Payment reduction
Remember, these payouts are lowered depending on your countable income each year. If you are thinking of applying for disability benefits click for a free consultation or call 1-800-596-1533.

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Does my income affect my child’s ability to qualify for Social Security Benefits?

How much income can parents have before their children no longer qualify for Supplemental Security Income benefits?

Disabled children can qualify for benefits under the Supplemental Security Income (“SSI”) program, which is administered by the Social Security Administration, depending: (1) on the nature of their disabilities; (2) on how much income they have (if any); and (3) on their available resources. Children’s “available resources” include the income (and assets) of their parents and guardians. Therefore, many parents and guardians of disabled children wonder how much income they can have before their children no longer qualify for SSI benefits.

The Social Security Administration (“SSA”) defines a child as someone who is not married; is not head of a household; and is under age 18, or is under age 22 and regularly attending school. This discussion only applies to SSI benefits for disabled children, as the SSA defines the terms “disabled” and “children.”

1. Nature of disability. According to the definition established by the applicable laws and regulations, a child is “disabled” if the child “has a medically determinable physical or mental impairment, which results in marked and severe functional limitations, and which can be expected to result in death or which has lasted or can be expected to last for a continuous period of not less than 12 months.” In other words, a child is disabled for purposes of SSI benefits if the child has a very serious medical condition that will last (or has lasted) for at least one year. For example, a child who suffers from cystic fibrosis could qualify for SSI benefits. A child with a minor broken leg, but who did not otherwise have a serious medical condition, would probably not qualify.

2. Child’s income (if any). In terms of a child’s income, a child may not earn more than $1,000.00 per month from employment and still qualify to receive SSI benefits (in 2011; the limit on a child’s total monthly income changes every year). On the other hand, a child who is unemployed, or who is employed but earns less than $1,000.00 per month (in 2011), would meet the income limit.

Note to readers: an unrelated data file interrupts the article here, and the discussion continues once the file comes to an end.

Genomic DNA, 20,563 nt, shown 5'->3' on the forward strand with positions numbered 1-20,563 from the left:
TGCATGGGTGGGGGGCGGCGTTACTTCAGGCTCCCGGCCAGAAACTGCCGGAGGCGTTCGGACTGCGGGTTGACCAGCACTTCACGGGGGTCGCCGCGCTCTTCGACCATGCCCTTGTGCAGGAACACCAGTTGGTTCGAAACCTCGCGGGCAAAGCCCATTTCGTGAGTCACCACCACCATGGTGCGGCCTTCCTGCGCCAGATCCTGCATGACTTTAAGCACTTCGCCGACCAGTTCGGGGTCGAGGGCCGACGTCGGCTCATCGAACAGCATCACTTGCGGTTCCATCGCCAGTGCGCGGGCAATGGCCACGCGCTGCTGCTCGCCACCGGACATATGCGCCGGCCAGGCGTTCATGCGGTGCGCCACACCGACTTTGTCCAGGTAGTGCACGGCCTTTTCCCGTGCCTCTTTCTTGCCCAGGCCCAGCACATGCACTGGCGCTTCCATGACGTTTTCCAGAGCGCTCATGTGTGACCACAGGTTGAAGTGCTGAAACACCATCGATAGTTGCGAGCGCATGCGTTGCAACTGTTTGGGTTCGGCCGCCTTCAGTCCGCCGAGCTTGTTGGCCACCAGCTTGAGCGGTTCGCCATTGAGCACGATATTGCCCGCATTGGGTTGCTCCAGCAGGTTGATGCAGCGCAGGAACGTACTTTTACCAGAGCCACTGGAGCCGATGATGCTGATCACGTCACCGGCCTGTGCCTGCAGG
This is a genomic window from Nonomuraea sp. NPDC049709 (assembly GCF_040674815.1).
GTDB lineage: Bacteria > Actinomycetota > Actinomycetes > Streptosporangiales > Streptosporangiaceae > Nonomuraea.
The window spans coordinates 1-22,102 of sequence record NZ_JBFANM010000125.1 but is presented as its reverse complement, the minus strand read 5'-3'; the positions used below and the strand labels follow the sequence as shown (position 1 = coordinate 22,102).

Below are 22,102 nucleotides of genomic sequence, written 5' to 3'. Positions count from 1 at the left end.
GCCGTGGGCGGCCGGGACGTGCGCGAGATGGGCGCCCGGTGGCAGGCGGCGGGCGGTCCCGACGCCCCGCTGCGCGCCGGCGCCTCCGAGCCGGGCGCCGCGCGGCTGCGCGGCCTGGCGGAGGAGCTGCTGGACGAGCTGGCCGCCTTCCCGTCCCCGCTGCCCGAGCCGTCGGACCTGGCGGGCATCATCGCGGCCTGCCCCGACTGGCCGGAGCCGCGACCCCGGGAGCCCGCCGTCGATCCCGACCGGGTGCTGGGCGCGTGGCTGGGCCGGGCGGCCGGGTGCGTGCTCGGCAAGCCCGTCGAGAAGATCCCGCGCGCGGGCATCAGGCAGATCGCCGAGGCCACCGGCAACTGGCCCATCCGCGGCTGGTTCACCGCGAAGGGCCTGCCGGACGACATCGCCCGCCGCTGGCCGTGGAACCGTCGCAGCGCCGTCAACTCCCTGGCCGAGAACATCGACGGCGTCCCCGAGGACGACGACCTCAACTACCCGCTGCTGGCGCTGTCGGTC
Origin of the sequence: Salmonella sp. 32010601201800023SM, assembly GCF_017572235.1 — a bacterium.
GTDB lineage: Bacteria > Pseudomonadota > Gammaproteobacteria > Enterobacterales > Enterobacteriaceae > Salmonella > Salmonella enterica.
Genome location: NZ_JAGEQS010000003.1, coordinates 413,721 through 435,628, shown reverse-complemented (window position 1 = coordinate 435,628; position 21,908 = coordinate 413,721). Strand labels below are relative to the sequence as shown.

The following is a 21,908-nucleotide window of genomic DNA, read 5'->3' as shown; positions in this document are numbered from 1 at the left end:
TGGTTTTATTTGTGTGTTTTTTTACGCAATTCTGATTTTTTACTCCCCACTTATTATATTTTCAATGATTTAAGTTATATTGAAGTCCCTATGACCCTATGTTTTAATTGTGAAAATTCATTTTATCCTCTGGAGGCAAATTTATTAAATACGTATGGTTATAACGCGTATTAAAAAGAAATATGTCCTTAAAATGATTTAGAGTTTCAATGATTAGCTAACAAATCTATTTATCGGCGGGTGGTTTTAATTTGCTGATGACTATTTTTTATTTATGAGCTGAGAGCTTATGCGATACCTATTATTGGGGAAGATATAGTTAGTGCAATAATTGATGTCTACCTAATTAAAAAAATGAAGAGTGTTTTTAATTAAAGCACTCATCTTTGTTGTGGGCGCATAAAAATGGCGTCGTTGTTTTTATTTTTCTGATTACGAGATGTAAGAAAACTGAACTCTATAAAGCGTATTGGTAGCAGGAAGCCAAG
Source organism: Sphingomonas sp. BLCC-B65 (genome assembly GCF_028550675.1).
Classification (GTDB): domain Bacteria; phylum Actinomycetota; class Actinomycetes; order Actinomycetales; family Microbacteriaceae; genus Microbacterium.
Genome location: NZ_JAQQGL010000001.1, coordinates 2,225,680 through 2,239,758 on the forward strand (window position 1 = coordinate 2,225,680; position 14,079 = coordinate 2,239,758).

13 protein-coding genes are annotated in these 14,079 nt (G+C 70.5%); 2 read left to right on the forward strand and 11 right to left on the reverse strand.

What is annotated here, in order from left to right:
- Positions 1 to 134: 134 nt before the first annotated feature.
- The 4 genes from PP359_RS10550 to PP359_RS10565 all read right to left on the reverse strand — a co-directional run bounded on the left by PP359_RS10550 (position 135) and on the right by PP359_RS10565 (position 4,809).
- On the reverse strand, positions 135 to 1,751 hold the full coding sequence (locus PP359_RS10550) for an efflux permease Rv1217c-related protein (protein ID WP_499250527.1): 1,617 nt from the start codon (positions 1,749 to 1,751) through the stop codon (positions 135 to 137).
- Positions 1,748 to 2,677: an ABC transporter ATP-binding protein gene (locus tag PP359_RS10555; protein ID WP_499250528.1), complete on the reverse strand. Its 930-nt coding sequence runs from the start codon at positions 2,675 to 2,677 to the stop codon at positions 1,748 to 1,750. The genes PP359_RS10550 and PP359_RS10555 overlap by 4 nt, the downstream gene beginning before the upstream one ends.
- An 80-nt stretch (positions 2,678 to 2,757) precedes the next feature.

3. Income and resources (i.e. assets) of parents or guardians. The determination of a child’s eligibility to receive SSI benefits also takes into account

Income, in this context, comes in two varieties: “earned income” and “unearned income.” Earned income consists of “wages from employment, net earnings from self-employment, certain royalties and honoraria, and sheltered workshop payments.” Unearned income consists of money received from other sources, “such as Social Security benefits, pensions, state disability payments, unemployment benefits, interest income, and cash from friends and relatives.” Some income is exempt and does not count toward the applicable limits. The following chart illustrates the income limits currently applicable in many (but not all) circumstances.

Number of Ineligible Children in Household

All Income is Earned

All Income is Unearned

One Parent in Household

Two Parents in Household

One Parent in Household

Two Parents in Household

0

$2,821

$3,495

$1,388

$1,725

1

$3,158

$3,832

$1,725

$2,062

2

$3,495

$4,169

$2,062

$2,399

3

$3,832

$4,506

$2,399

$2,736

4

$4,169

$4,843

$2,736

$3,073

5

$4,506

$5,180

$3,073

$3,410

6

$4,843

%5,517

$3,410

$3,747

By “resources,” the SSA essentially means property. For instance, resources include bank accounts, cash, life insurance, real estate, stocks, U.S. savings bonds, vehicles and other property belonging to a child’s parents or guardians that could be exchanged for cash and used for food or shelter. Some resources, such as a home, household goods and personal effects, and money in pension funds, are exempt and do not count toward the applicable limits. Currently, the applicable resource limit (for non-exempt resources) is $2,000 for a single parent or guardian, and $3,000.00 for a couple.

To summarize: A disabled child’s eligibility for SSI benefits depends upon the nature of the child’s disability, the amount of income that the child earns (if any), and the income and resources available to the child—including resources available through parents and guardians. Regarding the resources of parents and guardians, the limits vary from case to case depending on the circumstances. The income limits listed in the foregoing chart, and the resource limits discussed above, might or might not apply in a specific situation because of the many rules and regulations, as well as exemptions, that govern SSI eligibility for disabled children. If you are the parent or guardian of a disabled child and would like to learn more about SSI eligibility, then talk with a lawyer with experience dealing with Social Security issues.